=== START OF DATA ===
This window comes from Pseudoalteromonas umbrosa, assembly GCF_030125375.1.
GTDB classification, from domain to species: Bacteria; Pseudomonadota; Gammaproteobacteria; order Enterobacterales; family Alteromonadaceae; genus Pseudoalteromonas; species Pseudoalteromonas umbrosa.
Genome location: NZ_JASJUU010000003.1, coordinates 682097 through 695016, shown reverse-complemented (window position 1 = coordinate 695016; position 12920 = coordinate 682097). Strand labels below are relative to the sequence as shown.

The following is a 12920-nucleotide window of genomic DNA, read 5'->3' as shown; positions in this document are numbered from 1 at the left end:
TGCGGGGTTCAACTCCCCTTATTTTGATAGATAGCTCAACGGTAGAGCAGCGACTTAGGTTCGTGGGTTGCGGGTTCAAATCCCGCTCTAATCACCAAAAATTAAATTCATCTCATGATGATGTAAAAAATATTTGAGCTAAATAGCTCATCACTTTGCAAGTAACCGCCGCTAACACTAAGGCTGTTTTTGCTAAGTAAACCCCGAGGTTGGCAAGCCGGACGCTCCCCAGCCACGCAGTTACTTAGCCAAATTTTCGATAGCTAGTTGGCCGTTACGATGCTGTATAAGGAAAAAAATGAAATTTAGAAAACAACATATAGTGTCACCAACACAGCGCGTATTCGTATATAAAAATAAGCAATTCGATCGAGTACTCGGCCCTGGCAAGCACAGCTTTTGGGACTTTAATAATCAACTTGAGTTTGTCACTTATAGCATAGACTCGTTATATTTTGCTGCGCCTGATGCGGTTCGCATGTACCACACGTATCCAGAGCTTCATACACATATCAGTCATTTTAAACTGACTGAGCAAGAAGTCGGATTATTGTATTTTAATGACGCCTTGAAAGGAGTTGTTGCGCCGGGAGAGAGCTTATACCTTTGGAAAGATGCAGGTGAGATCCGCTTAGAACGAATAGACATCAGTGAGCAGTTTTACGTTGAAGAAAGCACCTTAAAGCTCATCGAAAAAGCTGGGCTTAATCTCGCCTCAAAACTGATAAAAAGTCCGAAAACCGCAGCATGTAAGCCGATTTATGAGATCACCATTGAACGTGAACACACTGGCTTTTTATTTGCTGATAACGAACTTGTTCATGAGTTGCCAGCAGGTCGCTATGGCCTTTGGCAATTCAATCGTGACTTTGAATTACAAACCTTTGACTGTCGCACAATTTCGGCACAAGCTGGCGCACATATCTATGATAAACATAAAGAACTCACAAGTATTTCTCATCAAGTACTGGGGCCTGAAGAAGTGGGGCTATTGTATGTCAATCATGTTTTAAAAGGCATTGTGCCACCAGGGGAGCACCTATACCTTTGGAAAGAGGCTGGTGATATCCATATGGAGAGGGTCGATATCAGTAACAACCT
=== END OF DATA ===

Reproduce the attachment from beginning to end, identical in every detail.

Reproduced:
This window comes from Pseudoalteromonas umbrosa, assembly GCF_030125375.1.
GTDB classification, from domain to species: Bacteria; Pseudomonadota; Gammaproteobacteria; order Enterobacterales; family Alteromonadaceae; genus Pseudoalteromonas; species Pseudoalteromonas umbrosa.
Genome location: NZ_JASJUU010000003.1, coordinates 682097 through 695016, shown reverse-complemented (window position 1 = coordinate 695016; position 12920 = coordinate 682097). Strand labels below are relative to the sequence as shown.

The following is a 12920-nucleotide window of genomic DNA, read 5'->3' as shown; positions in this document are numbered from 1 at the left end:
TGCGGGGTTCAACTCCCCTTATTTTGATAGATAGCTCAACGGTAGAGCAGCGACTTAGGTTCGTGGGTTGCGGGTTCAAATCCCGCTCTAATCACCAAAAATTAAATTCATCTCATGATGATGTAAAAAATATTTGAGCTAAATAGCTCATCACTTTGCAAGTAACCGCCGCTAACACTAAGGCTGTTTTTGCTAAGTAAACCCCGAGGTTGGCAAGCCGGACGCTCCCCAGCCACGCAGTTACTTAGCCAAATTTTCGATAGCTAGTTGGCCGTTACGATGCTGTATAAGGAAAAAAATGAAATTTAGAAAACAACATATAGTGTCACCAACACAGCGCGTATTCGTATATAAAAATAAGCAATTCGATCGAGTACTCGGCCCTGGCAAGCACAGCTTTTGGGACTTTAATAATCAACTTGAGTTTGTCACTTATAGCATAGACTCGTTATATTTTGCTGCGCCTGATGCGGTTCGCATGTACCACACGTATCCAGAGCTTCATACACATATCAGTCATTTTAAACTGACTGAGCAAGAAGTCGGATTATTGTATTTTAATGACGCCTTGAAAGGAGTTGTTGCGCCGGGAGAGAGCTTATACCTTTGGAAAGATGCAGGTGAGATCCGCTTAGAACGAATAGACATCAGTGAGCAGTTTTACGTTGAAGAAAGCACCTTAAAGCTCATCGAAAAAGCTGGGCTTAATCTCGCCTCAAAACTGATAAAAAGTCCGAAAACCGCAGCATGTAAGCCGATTTATGAGATCACCATTGAACGTGAACACACTGGCTTTTTATTTGCTGATAACGAACTTGTTCATGAGTTGCCAGCAGGTCGCTATGGCCTTTGGCAATTCAATCGTGACTTTGAATTACAAACCTTTGACTGTCGCACAATTTCGGCACAAGCTGGCGCACATATCTATGATAAACATAAAGAACTCACAAGTATTTCTCATCAAGTACTGGGGCCTGAAGAAGTGGGGCTATTGTATGTCAATCATGTTTTAAAAGGCATTGTGCCACCAGGGGAGCACCTATACCTTTGGAAAGAGGCTGGTGATATCCATATGGAGAGGGTCGATATCAGTAACAACCT